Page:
This extension of wave in the ABR following the use of the ketamine anesthetic can be explained by the effect of the drug in blocking the NMDA receptor channel. When this occurs, there is a reduction in the glutamate action and, consequently, a reduction in synaptic transmission (3). Regarding the xylazine anesthetic, some studies with other alpha 2 adrenergic receptors, such as clonidine (15) and dexmedetomidine (16-18), have demonstrated a minimal effect of these drugs on the response-evoked potentials. This suggests that in the present study the results were mainly due to the action of ketamine.
Thus, the results of this analysis show the effect of the use of ketamine-xylazine anesthetics on the latency of the V wave in ABR, revealing an increased response. It is important to note that this type of anesthetic is used in animal and, therefore, other studies involving anesthetics used in humans need to be conducted. It is also important to consider the amount of drug injected, that is, successive doses within a short time or large doses for events requiring longer sedation, as in the case of prolonged surgical procedures. Therefore, clinicians should consider the use of ketamine in the assessment of ABR.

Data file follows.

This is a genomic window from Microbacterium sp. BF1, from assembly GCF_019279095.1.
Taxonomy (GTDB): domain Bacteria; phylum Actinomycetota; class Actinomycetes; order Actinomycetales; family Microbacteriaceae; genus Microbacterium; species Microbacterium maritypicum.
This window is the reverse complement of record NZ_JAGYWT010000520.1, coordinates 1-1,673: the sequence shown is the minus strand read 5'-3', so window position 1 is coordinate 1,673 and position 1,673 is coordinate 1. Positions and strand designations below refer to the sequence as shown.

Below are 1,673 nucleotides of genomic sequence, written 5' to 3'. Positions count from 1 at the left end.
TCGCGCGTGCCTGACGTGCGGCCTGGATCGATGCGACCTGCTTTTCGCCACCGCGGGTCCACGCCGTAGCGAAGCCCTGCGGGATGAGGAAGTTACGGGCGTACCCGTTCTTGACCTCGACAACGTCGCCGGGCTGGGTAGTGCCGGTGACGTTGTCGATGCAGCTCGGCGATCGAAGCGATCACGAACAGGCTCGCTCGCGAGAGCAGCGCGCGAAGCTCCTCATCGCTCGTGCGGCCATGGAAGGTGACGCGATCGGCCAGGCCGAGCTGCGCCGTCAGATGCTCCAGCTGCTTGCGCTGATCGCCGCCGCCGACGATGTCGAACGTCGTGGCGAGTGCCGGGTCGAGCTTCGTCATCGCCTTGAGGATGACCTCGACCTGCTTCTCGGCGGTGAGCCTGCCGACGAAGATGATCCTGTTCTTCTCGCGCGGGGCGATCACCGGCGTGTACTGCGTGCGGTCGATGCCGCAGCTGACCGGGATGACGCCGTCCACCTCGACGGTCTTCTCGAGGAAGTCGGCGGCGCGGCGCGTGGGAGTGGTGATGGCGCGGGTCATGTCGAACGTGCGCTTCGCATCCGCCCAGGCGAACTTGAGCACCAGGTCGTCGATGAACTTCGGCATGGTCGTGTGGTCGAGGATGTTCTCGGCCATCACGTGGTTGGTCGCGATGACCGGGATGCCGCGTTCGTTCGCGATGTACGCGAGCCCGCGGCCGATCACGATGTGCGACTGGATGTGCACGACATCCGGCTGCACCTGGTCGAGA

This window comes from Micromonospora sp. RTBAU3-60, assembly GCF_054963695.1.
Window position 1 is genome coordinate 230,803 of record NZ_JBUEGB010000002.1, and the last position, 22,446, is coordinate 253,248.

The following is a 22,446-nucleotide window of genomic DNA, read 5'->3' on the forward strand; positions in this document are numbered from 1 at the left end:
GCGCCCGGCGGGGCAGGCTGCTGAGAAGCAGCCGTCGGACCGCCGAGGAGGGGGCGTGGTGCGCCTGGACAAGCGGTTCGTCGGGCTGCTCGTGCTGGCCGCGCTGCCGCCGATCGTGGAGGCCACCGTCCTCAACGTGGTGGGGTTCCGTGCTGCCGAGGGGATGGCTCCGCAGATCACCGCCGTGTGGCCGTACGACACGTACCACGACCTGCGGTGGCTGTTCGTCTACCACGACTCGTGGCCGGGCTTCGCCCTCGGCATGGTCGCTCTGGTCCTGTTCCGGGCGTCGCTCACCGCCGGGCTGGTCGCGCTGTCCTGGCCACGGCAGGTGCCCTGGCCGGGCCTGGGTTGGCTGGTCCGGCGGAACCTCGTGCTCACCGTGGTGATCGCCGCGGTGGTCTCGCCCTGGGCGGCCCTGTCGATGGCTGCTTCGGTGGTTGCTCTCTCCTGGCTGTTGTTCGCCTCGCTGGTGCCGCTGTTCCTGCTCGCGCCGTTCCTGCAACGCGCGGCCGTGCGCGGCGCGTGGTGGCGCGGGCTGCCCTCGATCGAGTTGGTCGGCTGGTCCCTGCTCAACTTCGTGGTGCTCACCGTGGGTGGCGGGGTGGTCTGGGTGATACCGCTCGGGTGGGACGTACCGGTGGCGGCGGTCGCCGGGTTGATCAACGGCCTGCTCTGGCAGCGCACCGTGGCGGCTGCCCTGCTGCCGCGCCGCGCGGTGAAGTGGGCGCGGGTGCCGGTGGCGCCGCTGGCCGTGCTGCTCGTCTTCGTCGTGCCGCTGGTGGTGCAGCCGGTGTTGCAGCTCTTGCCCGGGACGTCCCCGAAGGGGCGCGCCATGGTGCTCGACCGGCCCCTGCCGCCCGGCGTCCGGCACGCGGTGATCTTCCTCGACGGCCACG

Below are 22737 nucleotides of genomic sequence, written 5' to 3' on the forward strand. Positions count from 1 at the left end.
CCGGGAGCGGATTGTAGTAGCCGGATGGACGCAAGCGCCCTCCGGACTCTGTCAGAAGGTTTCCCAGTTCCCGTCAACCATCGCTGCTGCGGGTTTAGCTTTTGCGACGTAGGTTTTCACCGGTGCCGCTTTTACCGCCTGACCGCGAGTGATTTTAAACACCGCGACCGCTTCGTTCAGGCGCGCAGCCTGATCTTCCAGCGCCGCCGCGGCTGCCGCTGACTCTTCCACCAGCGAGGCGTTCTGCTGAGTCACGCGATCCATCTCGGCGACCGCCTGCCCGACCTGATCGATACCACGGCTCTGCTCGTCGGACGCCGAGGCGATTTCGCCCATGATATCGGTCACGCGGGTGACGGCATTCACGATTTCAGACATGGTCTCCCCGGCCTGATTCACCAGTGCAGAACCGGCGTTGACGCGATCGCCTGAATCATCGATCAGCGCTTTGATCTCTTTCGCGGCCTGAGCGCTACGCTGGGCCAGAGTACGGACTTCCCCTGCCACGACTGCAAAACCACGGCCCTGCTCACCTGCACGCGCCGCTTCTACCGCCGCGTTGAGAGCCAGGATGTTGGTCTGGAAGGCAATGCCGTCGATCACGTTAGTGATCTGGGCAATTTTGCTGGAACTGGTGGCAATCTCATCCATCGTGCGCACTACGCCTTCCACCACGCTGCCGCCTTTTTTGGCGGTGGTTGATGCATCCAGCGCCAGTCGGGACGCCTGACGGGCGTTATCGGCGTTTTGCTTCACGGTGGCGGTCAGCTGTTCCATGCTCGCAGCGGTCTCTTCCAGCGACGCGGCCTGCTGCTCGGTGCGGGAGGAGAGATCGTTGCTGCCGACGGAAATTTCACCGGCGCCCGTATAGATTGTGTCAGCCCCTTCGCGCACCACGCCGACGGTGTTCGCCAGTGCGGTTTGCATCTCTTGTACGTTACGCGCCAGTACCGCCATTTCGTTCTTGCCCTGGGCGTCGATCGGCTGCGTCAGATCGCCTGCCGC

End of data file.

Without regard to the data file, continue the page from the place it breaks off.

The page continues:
1. Hall JW. Effect of stimulus factor. In: Hall JW (Editor), Handbook of auditory evoked responses. Massachusetts: Allyn and Bacon; 1992. p 104-176. [ Links ]
2. Sims MH, Horohov JE. Effects of xylazine and ketamine on the acoustic reflex and brain stem auditory-evoked response in the cat. Am J Vet Res 1986; 47: 102-109. [ Links ]
3. Miyake RS, Reis AG, Grisi S. [Sedation and analgesia for children]. Rev Assoc Med Bras 1998; 44: 56-64. [ Links ]
4. Spinosa HS, Góriak SL, Bernardi MM. Farmacologia aplicada à medicina veterinária. Rio de Janeiro: Guanabara Koogan; 1996. [ Links ]